PRESENTATION #2: CPS Challenges to reaching the Vision- Current State & How

We are Addressing the Challenge

1) Budget- 1 billion dollar deficit; emptied reserves

1) Budget- 1 billion dollar deficit; emptied reserves

2) Utilization- Can serve 500,000; about 400,000 enrolled; Over 140 schools are less

than 50% utilized; 75 schools overcrowded

3) School Performance- about 123,000 students are in low performing seats; Avg ACT =

17; Current graduation rate is 60%

4) Learning Environment- Lack of AC, playgrounds, up to date mech systems; 50+buildings need major work

On SW side, out of 82 Total Schools:

28% are Level 1 (In CPS, it's 26%)

45% are Level 2 (In CPS, it's 39%)

27% are Level 3 (In CPS, it's 35%)

Space Utilization on SW Side:

28% Overcrowded (In CPS, it's 13%)

44% Efficient (In CPS, it's 37%)

28% Underused (In CPS, it's 50%)

In order to address these challenges, CPS must...

Partner with community to understand the challenges

Make difficult decisions for high quality options

Transition supports

Academic growth

Keypad Polling Exercise

How can we minimize the impact of change as we seek higher quality education?

*** Before we answered, a man called this a “skewed question” b/c he did not like any of these answers. He thought there would be more open ended questions & not these closed questions that lead us to believe decisions have already been made.***

These were the answers to choose from as well as the audience % response:

Maintain adults (Keep students with the same adults after a school “action”) 24%

Maintain building (School “action” involves keeping students in building) 31%

Provide transition to a higher performing school nearby 45%

29 people at forum voted on this question.

Discussion #1

The 3 answer choices above are split up among the tables for small group (round table) discussions. My table discussed the 3rd option about transitioning to high quality schools. Here's how it went:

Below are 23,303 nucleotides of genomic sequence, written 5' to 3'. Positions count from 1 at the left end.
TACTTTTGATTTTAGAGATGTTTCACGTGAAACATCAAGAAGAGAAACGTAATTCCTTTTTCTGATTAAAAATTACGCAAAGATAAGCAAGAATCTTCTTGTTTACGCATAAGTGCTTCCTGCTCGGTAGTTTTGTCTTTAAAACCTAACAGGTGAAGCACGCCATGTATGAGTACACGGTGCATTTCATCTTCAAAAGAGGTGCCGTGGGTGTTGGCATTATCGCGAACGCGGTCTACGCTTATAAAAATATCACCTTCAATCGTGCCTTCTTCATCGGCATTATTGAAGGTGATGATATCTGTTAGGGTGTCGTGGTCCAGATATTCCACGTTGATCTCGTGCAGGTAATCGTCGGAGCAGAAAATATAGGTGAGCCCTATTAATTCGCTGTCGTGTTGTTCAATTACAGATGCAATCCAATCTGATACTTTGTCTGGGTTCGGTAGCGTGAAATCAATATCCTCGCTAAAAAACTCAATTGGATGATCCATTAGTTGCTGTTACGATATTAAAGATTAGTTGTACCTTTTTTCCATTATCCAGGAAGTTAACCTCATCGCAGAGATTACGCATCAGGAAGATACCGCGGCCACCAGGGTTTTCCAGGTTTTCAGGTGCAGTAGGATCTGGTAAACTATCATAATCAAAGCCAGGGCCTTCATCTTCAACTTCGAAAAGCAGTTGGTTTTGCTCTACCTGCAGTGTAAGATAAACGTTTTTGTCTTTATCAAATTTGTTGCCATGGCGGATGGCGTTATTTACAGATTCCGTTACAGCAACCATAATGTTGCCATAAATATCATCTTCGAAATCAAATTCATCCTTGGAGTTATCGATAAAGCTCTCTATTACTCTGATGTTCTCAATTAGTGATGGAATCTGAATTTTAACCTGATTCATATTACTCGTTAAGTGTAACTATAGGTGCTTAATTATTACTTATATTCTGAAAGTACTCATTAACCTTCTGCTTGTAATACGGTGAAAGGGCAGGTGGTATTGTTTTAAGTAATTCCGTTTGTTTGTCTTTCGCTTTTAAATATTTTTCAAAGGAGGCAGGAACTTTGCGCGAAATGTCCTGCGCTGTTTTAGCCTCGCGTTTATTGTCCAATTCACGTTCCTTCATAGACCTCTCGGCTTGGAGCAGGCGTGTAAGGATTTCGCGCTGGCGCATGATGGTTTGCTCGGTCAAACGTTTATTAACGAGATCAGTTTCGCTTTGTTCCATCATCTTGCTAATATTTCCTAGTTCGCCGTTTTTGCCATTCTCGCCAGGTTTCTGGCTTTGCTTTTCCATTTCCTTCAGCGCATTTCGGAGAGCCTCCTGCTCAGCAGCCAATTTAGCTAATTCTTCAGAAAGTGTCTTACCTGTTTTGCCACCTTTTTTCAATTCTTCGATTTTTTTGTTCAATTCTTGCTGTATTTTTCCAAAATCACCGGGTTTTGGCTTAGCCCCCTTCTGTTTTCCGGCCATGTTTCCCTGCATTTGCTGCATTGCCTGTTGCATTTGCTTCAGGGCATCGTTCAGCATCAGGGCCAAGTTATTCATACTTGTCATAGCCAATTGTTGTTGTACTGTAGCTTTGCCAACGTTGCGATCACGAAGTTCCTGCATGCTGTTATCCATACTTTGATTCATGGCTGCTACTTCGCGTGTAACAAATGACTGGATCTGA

FACE person at computer explained he was the facilitator & he would help us get to a unified voice. My table wound up being relatively quiet, so I made a lot of comments.

Here's a summary of our discussion (this is from memory as I have no notes): I asked what is the vision of CPS because these choices and these “actions” could not possibly support a vision of a public school system. Public schools are anchors in communities and “school actions” crumble the foundation of communities and a public school system. I think the “school actions” should be fully funding & resourcing all schools and, especially, the struggling ones, labeled Level 3 by CPS. FACE person took notes and seemed interested in my comments.

Person at table (from a non profit, I think I heard her say this to the FACE person) said,

“But these actions are coming so what can be done to help kids transition to a better school?” (Later I looked at the “Participant Roles” handout & I guess I missed this instruction” “To be future seeking and not past-bound or blame-seeking”) I said the key word in the answer choice was transition & that should get some serious planning & consideration. We talked about safety issues for students as they traveled from home to the new school as well as safety during the day at school. I suggested intensive team building with students and teachers in the school for the first week and beyond. Someone brought up the importance of supports for academic achievement.